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Jekyll and Hyde

by Staff Writer / Montréal Canadiens
PHILADELPHIA -- A great start isn’t always what it’s cracked up to be.


Judging from the Canadiens utter domination of the opening period in Philadelphia on Monday night, it was shaping up to be a far easier outing for the Habs than expected. A lopsided shot advantage and a 2-0 lead later, everything changed.

“It almost felt like two games in one,” admitted head coach Jacques Martin. “We completely dominated in the first period and then it was just the opposite in the second and third. They took advantage of that, kept working and won the battles. They deserved this one tonight.”

Someone who didn’t deserve the outcome was Carey Price. The Habs netminder continued his solid play, kicking aside 42 of the 45 shots he faced.

“We tried to use the rope-a-dope but it didn’t work,” explained Price. “I’m not frustrated I’m just disappointed we lost. This was a very winnable game tonight. They did a great job of rallying, they played a good hockey game and did all they needed to do.”

Speaking of doing all they needed to, Maxim Lapierre appeared headed for a dream night with a pair of goals in the first period. Instead the rugged winger was left wondering what could have been.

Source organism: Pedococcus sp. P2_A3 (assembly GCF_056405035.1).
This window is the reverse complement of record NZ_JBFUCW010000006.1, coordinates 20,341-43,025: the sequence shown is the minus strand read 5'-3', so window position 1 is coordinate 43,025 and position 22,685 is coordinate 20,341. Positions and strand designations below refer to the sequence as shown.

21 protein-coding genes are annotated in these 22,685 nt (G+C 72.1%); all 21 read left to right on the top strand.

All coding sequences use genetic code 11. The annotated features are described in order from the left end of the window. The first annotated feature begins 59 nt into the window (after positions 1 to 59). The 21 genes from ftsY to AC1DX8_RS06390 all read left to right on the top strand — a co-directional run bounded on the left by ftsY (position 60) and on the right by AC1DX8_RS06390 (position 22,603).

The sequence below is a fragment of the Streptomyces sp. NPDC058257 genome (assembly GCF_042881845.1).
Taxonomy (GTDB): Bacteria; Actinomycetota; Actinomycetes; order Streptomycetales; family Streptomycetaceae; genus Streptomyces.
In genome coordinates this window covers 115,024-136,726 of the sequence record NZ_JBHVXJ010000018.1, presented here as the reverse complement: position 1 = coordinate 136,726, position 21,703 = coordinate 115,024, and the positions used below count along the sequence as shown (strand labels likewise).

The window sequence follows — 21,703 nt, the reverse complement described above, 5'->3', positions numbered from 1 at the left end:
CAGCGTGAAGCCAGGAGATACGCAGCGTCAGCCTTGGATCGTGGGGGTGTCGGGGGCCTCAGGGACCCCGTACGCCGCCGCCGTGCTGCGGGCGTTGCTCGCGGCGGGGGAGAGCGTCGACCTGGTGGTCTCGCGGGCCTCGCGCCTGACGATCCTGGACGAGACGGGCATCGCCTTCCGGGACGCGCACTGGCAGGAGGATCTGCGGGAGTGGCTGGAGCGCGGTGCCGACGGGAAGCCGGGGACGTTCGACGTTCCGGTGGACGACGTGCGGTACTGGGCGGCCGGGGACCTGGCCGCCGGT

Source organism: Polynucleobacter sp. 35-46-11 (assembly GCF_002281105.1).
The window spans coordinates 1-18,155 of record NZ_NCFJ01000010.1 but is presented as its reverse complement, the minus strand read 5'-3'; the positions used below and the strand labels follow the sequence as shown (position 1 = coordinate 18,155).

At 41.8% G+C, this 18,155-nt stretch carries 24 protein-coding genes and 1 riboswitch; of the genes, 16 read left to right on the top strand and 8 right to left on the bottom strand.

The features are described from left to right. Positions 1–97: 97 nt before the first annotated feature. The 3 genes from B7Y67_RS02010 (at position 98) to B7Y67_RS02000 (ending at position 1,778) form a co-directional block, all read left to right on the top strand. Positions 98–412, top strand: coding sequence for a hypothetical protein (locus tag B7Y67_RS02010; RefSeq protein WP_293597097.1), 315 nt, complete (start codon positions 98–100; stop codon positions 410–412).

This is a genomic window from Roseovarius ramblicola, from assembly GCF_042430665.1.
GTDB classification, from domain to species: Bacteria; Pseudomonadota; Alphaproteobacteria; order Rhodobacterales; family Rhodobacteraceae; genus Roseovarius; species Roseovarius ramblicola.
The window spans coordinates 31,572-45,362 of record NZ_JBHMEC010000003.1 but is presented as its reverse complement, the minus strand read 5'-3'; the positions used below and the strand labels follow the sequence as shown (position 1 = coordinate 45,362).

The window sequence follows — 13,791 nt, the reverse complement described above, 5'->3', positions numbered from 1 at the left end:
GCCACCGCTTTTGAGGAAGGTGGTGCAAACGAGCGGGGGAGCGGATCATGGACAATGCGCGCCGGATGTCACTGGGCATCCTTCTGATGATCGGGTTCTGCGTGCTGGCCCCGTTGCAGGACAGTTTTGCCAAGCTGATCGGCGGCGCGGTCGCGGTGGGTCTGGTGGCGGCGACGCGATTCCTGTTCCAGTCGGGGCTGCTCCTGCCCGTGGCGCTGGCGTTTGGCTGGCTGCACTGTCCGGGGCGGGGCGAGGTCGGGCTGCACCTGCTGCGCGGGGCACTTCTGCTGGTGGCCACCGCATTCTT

“This is especially disappointing because Carey really kept us in the game tonight,” said Lapierre, looking nothing like a guy who supplied all of his team’s offense. “We didn’t deliver our best performance. We need to think about that and erase this game from our minds as soon possible.”

Equally unimpressed by how a 2-0 cushion became a 3-2 loss, Michael Cammalleri was humming a similar tune.

“The game went from a dance song to a slow melody and that’s never good. We had that beat to our game that makes us successful but we just couldn’t keep it going,” assessed  Cammalleri. “We had a good start and then once we got that lead, things changed.”

It may seem odd to regret grabbing an early two-goal lead on the road, but that breathing room is what triggered a reversal of fortunes for the Canadiens.

“We got that lead and maybe it gave us a little false confidence there,” offered Hal Gill. “We just seemed to stop attacking. We played well there for a while and did some good things. We weren’t outplaying them that much, but we got those two goals and then we backed off in the second period and it was too late to turn it back around.”


Manny Almela is a writer for canadiens.com.


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